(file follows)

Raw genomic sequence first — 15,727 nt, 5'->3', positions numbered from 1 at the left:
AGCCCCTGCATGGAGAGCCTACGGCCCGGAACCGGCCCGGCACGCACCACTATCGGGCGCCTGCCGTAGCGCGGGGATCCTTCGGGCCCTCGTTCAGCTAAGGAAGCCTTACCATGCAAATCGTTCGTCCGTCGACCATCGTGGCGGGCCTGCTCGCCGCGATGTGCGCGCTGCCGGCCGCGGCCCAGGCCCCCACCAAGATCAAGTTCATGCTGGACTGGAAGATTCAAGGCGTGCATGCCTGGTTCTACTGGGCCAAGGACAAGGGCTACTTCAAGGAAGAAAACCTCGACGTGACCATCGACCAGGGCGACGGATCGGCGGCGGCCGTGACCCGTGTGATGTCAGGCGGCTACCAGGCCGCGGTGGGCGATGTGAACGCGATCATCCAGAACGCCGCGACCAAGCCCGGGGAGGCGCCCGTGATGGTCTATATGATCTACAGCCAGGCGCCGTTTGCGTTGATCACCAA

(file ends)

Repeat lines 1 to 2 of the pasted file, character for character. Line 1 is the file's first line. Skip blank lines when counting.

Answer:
Raw genomic sequence first — 15,727 nt, 5'->3', positions numbered from 1 at the left:
AGCCCCTGCATGGAGAGCCTACGGCCCGGAACCGGCCCGGCACGCACCACTATCGGGCGCCTGCCGTAGCGCGGGGATCCTTCGGGCCCTCGTTCAGCTAAGGAAGCCTTACCATGCAAATCGTTCGTCCGTCGACCATCGTGGCGGGCCTGCTCGCCGCGATGTGCGCGCTGCCGGCCGCGGCCCAGGCCCCCACCAAGATCAAGTTCATGCTGGACTGGAAGATTCAAGGCGTGCATGCCTGGTTCTACTGGGCCAAGGACAAGGGCTACTTCAAGGAAGAAAACCTCGACGTGACCATCGACCAGGGCGACGGATCGGCGGCGGCCGTGACCCGTGTGATGTCAGGCGGCTACCAGGCCGCGGTGGGCGATGTGAACGCGATCATCCAGAACGCCGCGACCAAGCCCGGGGAGGCGCCCGTGATGGTCTATATGATCTACAGCCAGGCGCCGTTTGCGTTGATCACCAA